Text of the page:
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Negotiators put acrimony aside to pursue final Iranian nuclear agreement

The pace of progress has slowed as nuclear negotiators turn to divisive details, but the civil atmosphere in Vienna, and a monthly schedule for talks, are good signs. 

Heinz-Peter Bader/REUTERS
European Union foreign policy chief Catherine Ashton (l.) and Iranian Foreign Minister Mohammad Javad Zarif share a laugh during a press statement after a conference in Vienna February 20, 2014. Iran and six world powers have agreed on an agenda for negotiations over Tehran's nuclear program and will meet again next month in Vienna.

Iran and six world powers announced agreement on a framework for resolving the decade-long dispute over Iran’s nuclear program in Vienna today. Negotiators will meet again on March 17 in Vienna, and every four weeks after that, to hammer out a final settlement that, in exchange for lifting sanctions, would ensure Iran’s nuclear program can’t produce a weapon.

One telling sign of progress was in tone. In a matter of months, the once-excruciating process of ideological lectures and acrimonious back-and-forth has been transformed into one of businesslike diplomacy. 

“I don’t think surprised is quite the right word, but in the area in which we were at least satisfied – if not more than satisfied – it was that seriousness, the workmanlike approach, the depth and granularity of discussion,” said a senior US official. 

Iranian officials also said the talks were “very cordial and positive,” and Foreign Minister Mohammad Javad Zarif told Iranian journalists: “We promised not to surprise each other.” 

Talks between Iran and the P5+1 group (the US, Russian, China, Britain, France and Germany) began in early 2012 but yielded few results until last fall, when President Hassan Rouhani said during a visit to the United Nations in New York that Iran was ready to resolve the nuclear file in three months. In November the parties reached an interim agreement in Geneva.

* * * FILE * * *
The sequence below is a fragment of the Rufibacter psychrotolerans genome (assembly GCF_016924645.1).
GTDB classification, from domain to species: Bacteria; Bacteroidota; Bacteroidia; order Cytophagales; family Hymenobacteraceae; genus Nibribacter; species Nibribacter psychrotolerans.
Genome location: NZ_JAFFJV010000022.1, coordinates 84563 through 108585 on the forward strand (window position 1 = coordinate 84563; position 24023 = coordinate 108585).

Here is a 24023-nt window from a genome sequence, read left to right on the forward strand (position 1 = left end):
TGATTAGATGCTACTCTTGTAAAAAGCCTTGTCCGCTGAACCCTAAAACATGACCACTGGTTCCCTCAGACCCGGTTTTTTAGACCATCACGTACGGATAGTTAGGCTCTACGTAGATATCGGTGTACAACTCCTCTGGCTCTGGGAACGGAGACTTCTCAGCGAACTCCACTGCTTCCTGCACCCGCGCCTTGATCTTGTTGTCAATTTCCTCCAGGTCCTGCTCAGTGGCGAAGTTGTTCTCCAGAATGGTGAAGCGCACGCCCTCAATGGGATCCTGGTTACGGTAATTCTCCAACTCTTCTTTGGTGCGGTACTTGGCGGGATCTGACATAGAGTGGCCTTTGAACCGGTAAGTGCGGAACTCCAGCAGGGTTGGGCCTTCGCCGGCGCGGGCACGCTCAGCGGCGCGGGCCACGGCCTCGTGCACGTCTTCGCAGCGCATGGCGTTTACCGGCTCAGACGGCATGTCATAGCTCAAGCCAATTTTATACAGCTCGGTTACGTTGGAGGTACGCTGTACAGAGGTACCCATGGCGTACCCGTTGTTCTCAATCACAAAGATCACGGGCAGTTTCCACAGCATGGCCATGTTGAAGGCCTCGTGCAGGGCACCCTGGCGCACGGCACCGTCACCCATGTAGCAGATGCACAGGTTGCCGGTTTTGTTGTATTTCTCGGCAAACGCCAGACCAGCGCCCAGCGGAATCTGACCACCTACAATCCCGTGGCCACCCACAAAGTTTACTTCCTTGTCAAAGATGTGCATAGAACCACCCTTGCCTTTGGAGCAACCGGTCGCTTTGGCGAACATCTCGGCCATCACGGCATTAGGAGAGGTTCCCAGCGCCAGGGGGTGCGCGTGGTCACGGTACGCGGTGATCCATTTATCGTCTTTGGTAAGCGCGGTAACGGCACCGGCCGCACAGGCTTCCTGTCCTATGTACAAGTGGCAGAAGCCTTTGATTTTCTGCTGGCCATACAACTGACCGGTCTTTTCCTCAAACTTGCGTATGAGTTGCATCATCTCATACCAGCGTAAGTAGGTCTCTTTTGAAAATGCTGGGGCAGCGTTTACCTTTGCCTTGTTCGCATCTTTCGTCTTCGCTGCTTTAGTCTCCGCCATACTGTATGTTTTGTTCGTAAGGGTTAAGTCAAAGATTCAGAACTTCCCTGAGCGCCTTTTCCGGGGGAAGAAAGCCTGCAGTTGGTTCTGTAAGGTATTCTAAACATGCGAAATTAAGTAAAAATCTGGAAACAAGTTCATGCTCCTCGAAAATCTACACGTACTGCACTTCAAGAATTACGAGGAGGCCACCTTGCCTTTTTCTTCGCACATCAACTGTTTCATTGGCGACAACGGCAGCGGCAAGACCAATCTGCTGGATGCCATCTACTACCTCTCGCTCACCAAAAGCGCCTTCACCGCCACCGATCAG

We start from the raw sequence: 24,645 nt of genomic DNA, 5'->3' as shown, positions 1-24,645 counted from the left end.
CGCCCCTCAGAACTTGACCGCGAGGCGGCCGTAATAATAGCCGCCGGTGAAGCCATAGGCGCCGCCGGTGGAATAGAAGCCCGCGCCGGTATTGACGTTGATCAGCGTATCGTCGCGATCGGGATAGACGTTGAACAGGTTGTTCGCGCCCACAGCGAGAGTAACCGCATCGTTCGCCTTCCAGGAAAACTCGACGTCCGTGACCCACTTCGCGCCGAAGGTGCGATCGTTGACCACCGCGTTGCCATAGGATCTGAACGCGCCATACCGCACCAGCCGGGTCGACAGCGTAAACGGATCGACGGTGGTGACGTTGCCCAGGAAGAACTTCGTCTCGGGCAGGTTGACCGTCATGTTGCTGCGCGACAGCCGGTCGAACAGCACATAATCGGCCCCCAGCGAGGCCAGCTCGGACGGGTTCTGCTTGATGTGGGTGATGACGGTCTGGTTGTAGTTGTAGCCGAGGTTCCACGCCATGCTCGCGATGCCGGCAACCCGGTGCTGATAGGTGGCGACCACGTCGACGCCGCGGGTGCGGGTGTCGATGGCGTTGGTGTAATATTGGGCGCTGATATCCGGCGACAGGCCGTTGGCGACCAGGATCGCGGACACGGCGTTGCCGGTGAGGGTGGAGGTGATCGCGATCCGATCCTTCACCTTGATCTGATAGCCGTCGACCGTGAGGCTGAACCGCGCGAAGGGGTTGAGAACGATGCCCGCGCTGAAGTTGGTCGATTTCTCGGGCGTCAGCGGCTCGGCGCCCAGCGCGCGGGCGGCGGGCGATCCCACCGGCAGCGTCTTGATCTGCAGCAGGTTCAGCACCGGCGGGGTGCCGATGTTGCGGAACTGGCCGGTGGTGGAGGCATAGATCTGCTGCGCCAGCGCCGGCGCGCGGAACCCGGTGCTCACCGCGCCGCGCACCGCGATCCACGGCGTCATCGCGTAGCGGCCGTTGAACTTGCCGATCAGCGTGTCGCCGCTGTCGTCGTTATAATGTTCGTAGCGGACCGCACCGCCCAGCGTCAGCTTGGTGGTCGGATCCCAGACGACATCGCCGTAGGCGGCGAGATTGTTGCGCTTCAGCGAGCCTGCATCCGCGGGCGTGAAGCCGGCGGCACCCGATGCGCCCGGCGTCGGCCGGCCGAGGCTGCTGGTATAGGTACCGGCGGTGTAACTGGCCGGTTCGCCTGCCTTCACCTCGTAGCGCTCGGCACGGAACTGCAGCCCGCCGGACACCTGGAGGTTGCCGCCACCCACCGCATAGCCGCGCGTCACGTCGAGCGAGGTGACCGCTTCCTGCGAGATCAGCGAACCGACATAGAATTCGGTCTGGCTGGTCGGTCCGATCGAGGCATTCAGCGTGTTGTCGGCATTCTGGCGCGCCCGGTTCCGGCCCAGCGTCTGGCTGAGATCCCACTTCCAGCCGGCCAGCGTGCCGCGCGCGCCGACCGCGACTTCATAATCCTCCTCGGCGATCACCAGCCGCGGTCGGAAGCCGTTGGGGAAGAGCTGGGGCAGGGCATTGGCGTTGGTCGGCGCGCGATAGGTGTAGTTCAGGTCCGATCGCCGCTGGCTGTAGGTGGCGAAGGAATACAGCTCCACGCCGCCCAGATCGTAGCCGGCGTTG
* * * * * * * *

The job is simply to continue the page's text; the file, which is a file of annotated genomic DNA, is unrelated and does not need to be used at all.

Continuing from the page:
No one discounts the scale of the issues that remain: setting limits on Iran’s uranium enrichment capacity, the final status of a deeply buried facility at Fordow and a heavy water nuclear reactor at Arak, and the extent and frequency of future UN inspections. Differences also arose over Security Council resolutions that require a halt to all uranium enrichment and limits on Iran's ballistic missile testing, until Iran resolves questions about possible past work on nuclear weapons.

“We won’t close any [nuclear] site and have announced that no one should prescribe anything or dictate a solution to the Iranian nation,” Mr. Zarif said. “The way to ensure the peaceful nature of our program is not closing the sites, rather its peaceful nature should be displayed openly, transparently and based on international regulations and supervision.”

Striking a different tone, the US official said nothing had been ruled out. “Everything of concern to us is on the table…has been discussed, will continue to be discussed, and will be addressed by the end of this comprehensive agreement."

So far all sides have stuck to the six-month interim deal reached in Geneva that requires Iran to stop further enrichment and convert or downblend its stockpile of uranium enriched to 20 percent purity – a level only a few technical steps from bomb-grade. The deal also required more intrusive and regular inspections, in exchange for modest sanctions relief.

“You won’t see a formal, written down framework or agenda, but we all know what it is, and everything is referred to in some way in the [Geneva agreement],” said the senior US official. “It has been difficult from the first step; it will be difficult to the last step, and it will have ups and downs, there will be good days, and there will be days where I’m sure…we’ll think, ‘We’ll never get here'."

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